NATO's Plan for Afghanistan Post-2014: A 'Stable Instability'

The U.S. and its allies are talking about commitments through 2018 and beyond.
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Afghan policemen keep watch during celebrations for Afghan New Year (Nawroz) in Kabul on March 21, 2013. (Omar Sobhani/Reuters)

Many Americans think we're winding down in Afghanistan by the end of next year, for better or for worse.

We're not.

Despite America's evident desire to extricate itself from the nation's longest war, Taliban fighters, criminal gangs, and other insurgents continue to terrorize much of Afghanistan, making travel around the country as difficult as it's ever been. And the grim bargain that has dogged U.S. efforts in Afghanistan since the beginning of President Obama's "surge" still holds: The United States must find a way to supply and support an Afghan national army and police force that Washington has largely built but which is barely in its adolescence, although it is already 10 times the size of the fierce Taliban insurgency it is fighting.

Senior commanders with the American-led International Security Assistance Force, which consists of 28 NATO countries and 22 other participating nations, say that substantial aid and military support is going to be necessary well after the scheduled withdrawal at the end of 2014. "For some time to come, it's our expectation that we will need to supply the Afghans [with] air support, certainly, counter-IED support, logistic support, and a number of areas where their capabilities are not at the level where they need to be at," Lt. Gen. Nick Carter, the deputy ISAF commander, said in an interview in Kabul over the weekend. "It's our expectation that we'll need to continue to build those areas for some time to come and probably beyond 2014."

Asked how many years that role might go, Carter, a British officer, said he believes that ISAF will need to "set the horizon out to 2018 ... It will take between three and five years to achieve. And it's important for people to understand that."

Within weeks, probably by the end of June, ISAF is expected to move to the final, and fifth, phase of its "handover" to the Afghan army and police. At that point the combined Afghan National Security Forces, as they are known, are expected to take the nominal lead in planning and directing all missions nationwide against the insurgents; currently ANSF is said to be doing that for about 85 percent of the country. The U.S. and other ISAF countries are then to assume a purely "train, advise, and assist" role. But Carter and others say ANSF is still falling short in effective leadership; command and control; logistics and medical evacuation; training its personnel effectively; and integrating the army's warfare strategy with the Afghan police and central and provincial government agencies. These deficiencies will continue long after 2014.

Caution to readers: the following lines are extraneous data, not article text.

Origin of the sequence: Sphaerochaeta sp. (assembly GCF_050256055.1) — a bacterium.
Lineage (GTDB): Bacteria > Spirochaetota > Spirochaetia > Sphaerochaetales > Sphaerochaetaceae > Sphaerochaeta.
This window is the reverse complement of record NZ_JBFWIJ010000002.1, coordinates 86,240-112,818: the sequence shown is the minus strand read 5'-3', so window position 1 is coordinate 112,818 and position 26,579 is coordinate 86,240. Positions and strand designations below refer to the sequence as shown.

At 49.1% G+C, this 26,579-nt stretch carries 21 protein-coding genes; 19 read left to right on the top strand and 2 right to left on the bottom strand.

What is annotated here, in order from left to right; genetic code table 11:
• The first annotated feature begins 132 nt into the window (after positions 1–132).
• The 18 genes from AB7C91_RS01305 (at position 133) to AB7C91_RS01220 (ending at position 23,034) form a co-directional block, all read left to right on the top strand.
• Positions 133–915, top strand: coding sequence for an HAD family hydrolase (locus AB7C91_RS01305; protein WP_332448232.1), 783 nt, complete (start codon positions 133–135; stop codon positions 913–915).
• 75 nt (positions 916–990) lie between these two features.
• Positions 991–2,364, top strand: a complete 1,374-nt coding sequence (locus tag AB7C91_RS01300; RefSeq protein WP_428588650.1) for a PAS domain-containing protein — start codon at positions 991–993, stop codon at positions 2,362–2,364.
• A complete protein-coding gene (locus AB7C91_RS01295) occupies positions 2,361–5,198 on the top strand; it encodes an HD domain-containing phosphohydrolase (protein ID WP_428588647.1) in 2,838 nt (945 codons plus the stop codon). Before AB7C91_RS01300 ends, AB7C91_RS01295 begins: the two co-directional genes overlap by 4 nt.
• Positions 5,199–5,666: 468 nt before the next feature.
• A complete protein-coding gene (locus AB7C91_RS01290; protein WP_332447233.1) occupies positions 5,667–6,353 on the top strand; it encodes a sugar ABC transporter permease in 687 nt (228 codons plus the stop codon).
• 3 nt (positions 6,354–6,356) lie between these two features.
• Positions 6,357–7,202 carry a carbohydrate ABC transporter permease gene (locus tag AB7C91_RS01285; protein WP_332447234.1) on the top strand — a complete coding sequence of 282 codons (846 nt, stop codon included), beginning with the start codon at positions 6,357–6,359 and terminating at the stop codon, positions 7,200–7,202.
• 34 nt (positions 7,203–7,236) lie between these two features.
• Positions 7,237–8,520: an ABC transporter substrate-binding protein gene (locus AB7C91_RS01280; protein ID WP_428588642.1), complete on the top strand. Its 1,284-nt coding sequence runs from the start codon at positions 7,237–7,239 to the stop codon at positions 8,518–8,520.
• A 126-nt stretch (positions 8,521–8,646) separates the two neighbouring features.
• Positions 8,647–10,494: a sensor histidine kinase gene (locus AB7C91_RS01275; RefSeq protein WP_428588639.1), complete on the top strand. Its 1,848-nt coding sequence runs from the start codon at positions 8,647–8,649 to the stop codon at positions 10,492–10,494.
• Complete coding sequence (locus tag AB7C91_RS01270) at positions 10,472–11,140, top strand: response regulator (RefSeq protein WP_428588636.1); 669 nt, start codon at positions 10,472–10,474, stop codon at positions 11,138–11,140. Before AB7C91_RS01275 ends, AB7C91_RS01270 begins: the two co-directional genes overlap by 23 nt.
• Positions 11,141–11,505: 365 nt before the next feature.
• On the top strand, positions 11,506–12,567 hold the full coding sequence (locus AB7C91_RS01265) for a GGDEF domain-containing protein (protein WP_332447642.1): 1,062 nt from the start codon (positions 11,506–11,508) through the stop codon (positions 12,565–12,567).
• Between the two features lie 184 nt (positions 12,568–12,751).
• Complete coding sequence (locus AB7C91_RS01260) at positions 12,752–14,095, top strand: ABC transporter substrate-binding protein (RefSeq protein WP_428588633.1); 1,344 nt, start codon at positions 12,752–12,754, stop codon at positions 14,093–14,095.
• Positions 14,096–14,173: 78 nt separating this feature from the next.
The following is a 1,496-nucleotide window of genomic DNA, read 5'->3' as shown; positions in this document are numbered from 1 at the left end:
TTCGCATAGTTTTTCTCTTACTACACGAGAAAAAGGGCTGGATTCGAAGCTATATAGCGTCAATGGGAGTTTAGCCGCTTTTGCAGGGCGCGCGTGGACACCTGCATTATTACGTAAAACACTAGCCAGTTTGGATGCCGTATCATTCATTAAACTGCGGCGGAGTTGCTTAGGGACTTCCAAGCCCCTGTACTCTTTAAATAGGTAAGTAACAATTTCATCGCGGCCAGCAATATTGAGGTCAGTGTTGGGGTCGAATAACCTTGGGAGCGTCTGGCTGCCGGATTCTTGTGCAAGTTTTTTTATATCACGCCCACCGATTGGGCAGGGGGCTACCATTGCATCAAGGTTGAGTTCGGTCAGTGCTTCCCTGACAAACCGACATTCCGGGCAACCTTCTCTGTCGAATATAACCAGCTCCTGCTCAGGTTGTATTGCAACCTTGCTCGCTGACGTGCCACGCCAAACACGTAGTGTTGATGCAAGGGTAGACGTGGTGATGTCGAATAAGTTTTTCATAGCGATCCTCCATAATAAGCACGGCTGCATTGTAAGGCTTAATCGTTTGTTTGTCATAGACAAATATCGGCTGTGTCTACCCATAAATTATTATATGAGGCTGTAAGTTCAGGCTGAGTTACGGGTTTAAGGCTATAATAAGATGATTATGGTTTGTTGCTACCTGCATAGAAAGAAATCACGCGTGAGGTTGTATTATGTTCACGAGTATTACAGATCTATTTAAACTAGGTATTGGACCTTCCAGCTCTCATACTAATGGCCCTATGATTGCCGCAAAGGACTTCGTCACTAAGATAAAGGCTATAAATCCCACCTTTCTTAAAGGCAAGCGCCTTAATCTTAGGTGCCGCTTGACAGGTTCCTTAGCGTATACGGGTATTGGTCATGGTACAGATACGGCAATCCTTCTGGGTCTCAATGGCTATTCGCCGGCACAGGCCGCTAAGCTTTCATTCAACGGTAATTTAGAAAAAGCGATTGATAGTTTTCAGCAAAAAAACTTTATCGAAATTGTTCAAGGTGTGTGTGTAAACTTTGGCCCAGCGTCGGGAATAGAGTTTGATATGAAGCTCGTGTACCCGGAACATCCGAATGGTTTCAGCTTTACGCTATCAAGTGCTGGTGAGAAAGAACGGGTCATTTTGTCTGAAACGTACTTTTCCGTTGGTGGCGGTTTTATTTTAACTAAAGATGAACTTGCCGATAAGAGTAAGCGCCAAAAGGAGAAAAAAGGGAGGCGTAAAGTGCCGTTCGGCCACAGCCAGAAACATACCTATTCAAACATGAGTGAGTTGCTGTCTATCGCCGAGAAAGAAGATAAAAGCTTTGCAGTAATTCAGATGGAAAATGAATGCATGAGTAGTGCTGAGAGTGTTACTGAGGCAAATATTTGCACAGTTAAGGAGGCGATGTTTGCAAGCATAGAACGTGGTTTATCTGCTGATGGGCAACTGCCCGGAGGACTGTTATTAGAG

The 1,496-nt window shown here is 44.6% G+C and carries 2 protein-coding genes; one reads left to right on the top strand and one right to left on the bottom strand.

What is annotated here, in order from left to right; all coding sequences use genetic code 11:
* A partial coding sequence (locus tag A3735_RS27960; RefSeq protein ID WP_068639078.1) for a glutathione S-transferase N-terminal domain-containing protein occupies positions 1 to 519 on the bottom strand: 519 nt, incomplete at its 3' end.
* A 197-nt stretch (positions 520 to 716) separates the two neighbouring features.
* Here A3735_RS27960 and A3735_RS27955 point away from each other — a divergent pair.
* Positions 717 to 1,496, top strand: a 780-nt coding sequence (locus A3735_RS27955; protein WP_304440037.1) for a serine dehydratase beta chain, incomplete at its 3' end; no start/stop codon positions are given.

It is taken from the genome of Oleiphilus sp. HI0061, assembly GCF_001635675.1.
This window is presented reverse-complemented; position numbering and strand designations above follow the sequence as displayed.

In the end, securing Afghanistan's future is likely to be more far expensive than Washington and other NATO capitals have fully reckoned with yet. It won't be an easy political choice, either, coming at a time when the U.S. defense budget has been slashed by the sequester and European NATO nations must conform to economic austerity policies.

Indeed, the rhetoric back in Washington often does not seem to square with the reality over here. Since last year's presidential election, Obama administration officials have indicated that America's military is heading for the exit in Afghanistan as quickly as possible. "This year, we'll mark another milestone -- Afghan forces will take the lead for security across the entire country," Obama said at a joint news conference with Afghan President Hamid Karzai in January. "And by the end of next year, 2014, the transition will be complete -- Afghans will have full responsibility for their security, and this long war will come to a responsible end."

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Michael Hirsh is chief correspondent for National Journal.

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